THE ability of the Scotch whisky industry to thrive even amid the toughest economic challenges never ceases to amaze.

After the shock of the pandemic, which forced distillers to radically reshape business models, and the supply chain upheaval that followed, major players are once again investing for the future. And there have been plenty of examples in recent days.

The Artisanal Spirits Company, best known as the owner of the prestigious Scotch Malt Whisky Society, highlighted the progress it is making in international markets. It said this week that its plans to launch a new subsidiary in Taiwan, described by Artisanal as the world’s third-largest market for ultra-premium Scotch, are now at an advanced stage.

The Taiwan operation, which is scheduled to open in the third quarter, is key to Artisanal’s aspirations to expand membership of the Society in South-east Asia and will follow new franchise agreements forged by the company in South Korea, Malaysia, and Singapore.

READ MORE: Scottish hotel market thriving in midst of 'perfect storm'

Those developments have come alongside a £2.5 million investment in a new warehouse and fulfilment centre in Uddingston, which the company has said will bring about a “real step change” in its capability.

Membership of the Society, which gives whisky lovers access to rare and sought-after spirits from around the world, now stands at more than 38,700, up 9% year-on-year, which underlines that high-quality Scotch remains in high demand despite the difficult economic conditions. First-half revenues at Artisanal edged up to £10 million from £9.9m last time, with performance strong in the UK and Europe and the outlook improving in China following the easing of Covid restrictions.

Analysts at Canaccord Genuity said the growth in membership highlights the appeal of the Society’s offer to enthusiasts and the demand for its curated range, which includes whisky and spirits from more than 100 distilleries in 20 countries.

A different kind of investment for the future was announced by Chivas Brothers this week. In an illustration of the spirit of collaboration that the Scotch whisky industry has traditionally been known for, the distiller revealed that it would make the expertise and findings from its recent integration of heat recovery technology “open source” for the benefit of the wider sector.

READ MORE: What can Scotland's troubled ferry service learn from Croatia?

The Chivas Regal, Glenlivet and Ballantine’s maker declared that by sharing the insights from a successful pilot at its Glentauchers Distillery, near Keith, it was putting collaboration ahead of competition as the industry journeys to net zero. The Glentauchers pilot of the heat recovery technology, which is designed to capture and recycle heat generated by the distilling process, is said to have reduced total energy consumption by nearly half (48%) and cut carbon emissions at the site by 53%.

Jean-Etienne Gourgues, chairman and chief executive of Chivas, said: “Heat recovery forms a critical part of our commitment to achieve carbon neutral distillation by 2026.

“Findings with such significant impact must be shared; this technology has the potential to transform our industry and accelerate its progress to net zero. That’s why today we’re making our design process and implementation learnings available to all.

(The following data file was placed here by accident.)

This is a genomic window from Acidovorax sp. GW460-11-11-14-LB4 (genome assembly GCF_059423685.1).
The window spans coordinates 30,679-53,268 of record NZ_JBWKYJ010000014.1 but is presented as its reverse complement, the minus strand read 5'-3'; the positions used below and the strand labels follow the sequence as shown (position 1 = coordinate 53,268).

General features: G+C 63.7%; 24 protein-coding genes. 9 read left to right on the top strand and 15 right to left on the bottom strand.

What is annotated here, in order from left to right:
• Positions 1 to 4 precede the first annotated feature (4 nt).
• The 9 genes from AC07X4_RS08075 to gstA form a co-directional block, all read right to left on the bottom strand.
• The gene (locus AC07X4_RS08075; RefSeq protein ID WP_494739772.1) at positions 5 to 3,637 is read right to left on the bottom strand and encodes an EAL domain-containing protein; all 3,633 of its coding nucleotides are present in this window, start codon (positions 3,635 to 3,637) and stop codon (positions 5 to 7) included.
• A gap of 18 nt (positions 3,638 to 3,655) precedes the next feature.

“As a business with a long history of innovation, we believe this is the right thing to do.”

The future meanwhile is looking exciting at the Rosebank Distillery in Falkirk. Owner Ian Macleod Distillers, which also owns the Tamdhu and Glengoyne distilleries, announced that it has completed the first production run at the historic distillery for more than 30 years.

Rosebank was mothballed in 1993 but has been slowly brought back to life by Ian Macleod since it acquired the distillery from Diageo in 2017. Millions of pounds have been invested to revive production in a project that pays tribute to Rosebank’s lowland tradition while introducing facilities to make it fit for the future. A new visitor centre, which Ian Macleod hopes will draw fans from around the world, will follow in 2024.

READ MORE: Monday Interview: West Highlands fish and chip cafe with a difference

Distillery manager Malcolm Rennie said: “We’ve known all along the magic and majesty that Rosebank retains, and you can really feel this come to life as we start up production once again and fill the first cask with the new Rosebank Spirit, Cask No. 001. This is the first Rosebank spirit to be distilled in more than 30 years, so it’s an absolute honour to oversee the moment, and play a part in returning this once whisky giant to its former glory.”

A notable whisky announcement was made in Speyside this week too. The picturesque Speyburn Distillery in Rothes said it will permanently open its doors to the whisky-loving public from August, when it begins offering daily tours. The move follows the success of a series of one-off events at the 126-year-old distillery during the Spirit of Speyside Festival in May, which marked the first time it had opened to the public.

Distillery manager Euan Henderson said: “There is something very special about the setting and atmosphere at Speyburn, perhaps because it’s quite a hidden distillery and one that has gone about the business of making award-winning drams that are loved the world over in a very quiet and modest way. But now it’s time to let the world in and we couldn’t be more excited.

“There’s no artifice about the visitor experience we have created. This will be a true taste of Speyside distillery life that will offer an accessible and enjoyable experience for all.”